Boosting Corporate Employees' Financial Fitness

On Tuesday, April 16, at NYSE Euronext, as part of our Financial Capability week, we rang the Opening Bell to celebrate a new initiative we launched to promote Workplace Financial Fitness.  As a company, when we looked at where we think we can have the greatest impact and are uniquely positioned to make a difference, the workplace became the focus of our corporate financial capability efforts. Our listed companies employ over millions of people in the US alone. If we could find a way to help even a small fraction of these companies improve the financial well-being of their employees, the potential for impact is huge.

Over 75% of major corporations have wellness programs to help bring down healthcare costs – and make their employees healthier. Shouldn’t financial wellness be a part of such efforts? We know that more than half of employees at major corporations are worried about making ends meet and 49 percent are currently not contributing anything towards retirement savings. One in three Americans does not have the ability to get $2000 for an emergency. The alarming statistics go on – and these are our employees, our neighbors, and the people in our communities. Financial stress impacts lives, and it impacts employees’ effectiveness at work. In one recent survey, one in five employees admitted that they have had unscheduled absences due to financial distress or spent too much time on personal finances at work. (It was one in three for younger workers – so are they more honest or more financially stressed?)

It can be good for companies and individual employees when corporations take steps and provide tools to improve employee financial well-being. But many companies – understandably – don’t know what is most effective or how to go achieve this goal. As part of our financial capability efforts this week, our CEO is sending a letter to the CEOs of companies listed on the New York Stock Exchange offering tools to help. These tools include:

  • A workplace financial fitness toolkit funded by the NYSE Euronext Foundation and developed by leading experts Annamaria Lusardi of the Financial Literacy Center and Punam Keller of the Tuck School of Business that offers the top 10 steps employers and employees should take, along with resources to help take them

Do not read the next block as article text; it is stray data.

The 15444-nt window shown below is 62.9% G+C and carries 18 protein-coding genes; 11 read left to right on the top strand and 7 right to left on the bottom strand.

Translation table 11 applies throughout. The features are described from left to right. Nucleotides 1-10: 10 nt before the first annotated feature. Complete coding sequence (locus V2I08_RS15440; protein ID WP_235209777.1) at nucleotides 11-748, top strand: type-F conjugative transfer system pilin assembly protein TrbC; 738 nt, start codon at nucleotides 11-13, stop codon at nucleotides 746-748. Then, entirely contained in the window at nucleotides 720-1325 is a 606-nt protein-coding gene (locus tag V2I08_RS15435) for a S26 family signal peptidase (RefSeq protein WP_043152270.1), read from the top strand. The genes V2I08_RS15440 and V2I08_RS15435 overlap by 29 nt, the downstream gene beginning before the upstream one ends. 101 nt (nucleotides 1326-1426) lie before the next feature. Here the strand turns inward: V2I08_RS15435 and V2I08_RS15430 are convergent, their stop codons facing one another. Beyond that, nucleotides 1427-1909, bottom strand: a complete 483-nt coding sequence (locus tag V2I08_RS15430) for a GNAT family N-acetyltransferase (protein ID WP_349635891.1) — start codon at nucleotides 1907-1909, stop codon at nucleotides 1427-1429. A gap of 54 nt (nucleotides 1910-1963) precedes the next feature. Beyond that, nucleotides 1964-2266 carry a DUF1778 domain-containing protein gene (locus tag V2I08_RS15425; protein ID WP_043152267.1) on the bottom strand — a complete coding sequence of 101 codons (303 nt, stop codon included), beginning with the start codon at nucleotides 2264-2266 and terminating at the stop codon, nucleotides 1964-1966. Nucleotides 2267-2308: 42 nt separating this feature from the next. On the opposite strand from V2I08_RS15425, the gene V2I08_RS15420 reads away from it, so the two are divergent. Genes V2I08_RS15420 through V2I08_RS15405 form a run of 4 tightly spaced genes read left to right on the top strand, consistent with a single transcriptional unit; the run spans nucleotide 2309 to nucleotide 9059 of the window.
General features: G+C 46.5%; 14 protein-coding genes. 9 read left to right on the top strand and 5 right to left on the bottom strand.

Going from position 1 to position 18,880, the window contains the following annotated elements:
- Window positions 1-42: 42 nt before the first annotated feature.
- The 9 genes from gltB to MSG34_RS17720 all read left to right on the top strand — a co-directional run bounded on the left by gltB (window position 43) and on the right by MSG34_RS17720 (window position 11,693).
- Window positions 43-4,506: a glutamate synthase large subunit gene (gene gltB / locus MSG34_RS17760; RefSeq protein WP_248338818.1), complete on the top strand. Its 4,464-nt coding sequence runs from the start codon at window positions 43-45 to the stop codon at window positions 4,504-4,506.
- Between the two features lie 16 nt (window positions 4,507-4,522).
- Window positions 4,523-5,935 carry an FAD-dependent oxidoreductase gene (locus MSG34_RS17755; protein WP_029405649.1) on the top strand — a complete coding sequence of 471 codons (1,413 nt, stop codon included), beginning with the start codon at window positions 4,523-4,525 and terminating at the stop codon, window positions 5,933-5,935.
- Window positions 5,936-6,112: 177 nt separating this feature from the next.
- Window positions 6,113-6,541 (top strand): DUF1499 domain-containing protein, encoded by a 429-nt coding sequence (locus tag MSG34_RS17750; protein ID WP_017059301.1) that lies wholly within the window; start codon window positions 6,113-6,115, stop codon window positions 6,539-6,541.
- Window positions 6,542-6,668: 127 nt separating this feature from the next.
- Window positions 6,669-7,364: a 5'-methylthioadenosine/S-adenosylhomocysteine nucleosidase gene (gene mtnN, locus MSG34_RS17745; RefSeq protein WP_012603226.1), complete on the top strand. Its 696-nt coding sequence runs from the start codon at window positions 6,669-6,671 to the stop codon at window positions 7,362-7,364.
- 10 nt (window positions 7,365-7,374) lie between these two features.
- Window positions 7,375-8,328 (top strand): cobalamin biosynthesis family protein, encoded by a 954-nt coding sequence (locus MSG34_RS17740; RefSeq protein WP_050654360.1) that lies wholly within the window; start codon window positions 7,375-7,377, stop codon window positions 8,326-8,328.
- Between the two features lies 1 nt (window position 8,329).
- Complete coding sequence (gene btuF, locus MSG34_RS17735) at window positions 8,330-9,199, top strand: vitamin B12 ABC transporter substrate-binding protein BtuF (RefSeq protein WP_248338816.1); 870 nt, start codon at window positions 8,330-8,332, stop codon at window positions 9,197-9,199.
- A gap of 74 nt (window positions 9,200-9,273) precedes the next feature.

• A new partnership with HelloWallet, an online application that improves the health of employees and their companies (which we use here at NYSE Euronext with our own employees) and which we are encouraging our companies to explore through this partnership that offers  them a  free diagnostic on their employees’ workplace financial fitness
  • A new video we commissioned from SecondCity Communications (yes, the comedy troupe) for companies to use with their employees to encourage them to take advantage of the tools the company provides to improve financial well-being.  You can watch it here.

Subsequently, for the launch of the Workplace Financial Fitness Initiative, we had a terrific group assembled to discuss workplace financial fitness. Annamaria Lusardi did her usual excellent job of framing some of the challenges of workplace financial fitness, focusing on the fact that one size does not fit all, and on the need for individualized approaches even within broader programs.

Some of the most interesting comments came from Matt Fellowes, the founder of Hello Wallet. Matt has done a brilliant job of recognizing that HR leaders, who are critical in implementing workplace financial fitness programs, and financial capability leaders do not necessarily speak the same language. We in the financial capability field need to recognize that what we are seeking to do in the workplace is to “improve benefit and compensation outcomes.” Matt talked about HelloWallet’s approach to this goal, and in particular its proprietary software, which learns what works to help employees and is constantly adapting to become more effective. They are already showing real impact, and have a number of papers coming out shortly that will quantify the meaningful changes HelloWallet is having on savings, debt repayment, and reduction of 401(k) withdrawals. Matt has “never been more confident in our ability to move the needle,” and he attributes this “window of opportunity” to a convergence of recognitions about topics like the importance of getting benefits right, the growing recognition that a single focus does not align well with employee needs, and the increasing accessibility of data about employees.

We heard some views from the field as well, with companies that have great programs sharing some experiences. Barbara Kontje from American Express made the very important point that it is not enough to work with our employees. Often, decision-makers may be partners or spouses, and so we need to engage them as well.

Overall, the group was optimistic and most seemed to agree that we are at an inflection point for increases in the employer role in helping to build more secure financial futures through improving the benefit and compensation outcomes for employees. 

To  view images from the day’s event, visit the Financial Capability Week Photo Gallery.

We plan to continue to push on this effort and reach out to as many companies as possible to encourage more Workplace Financial Fitness initiatives.  In this month’s Leaders magazine, I mentioned the effort, and more articles and speeches will follow.  Stay tuned!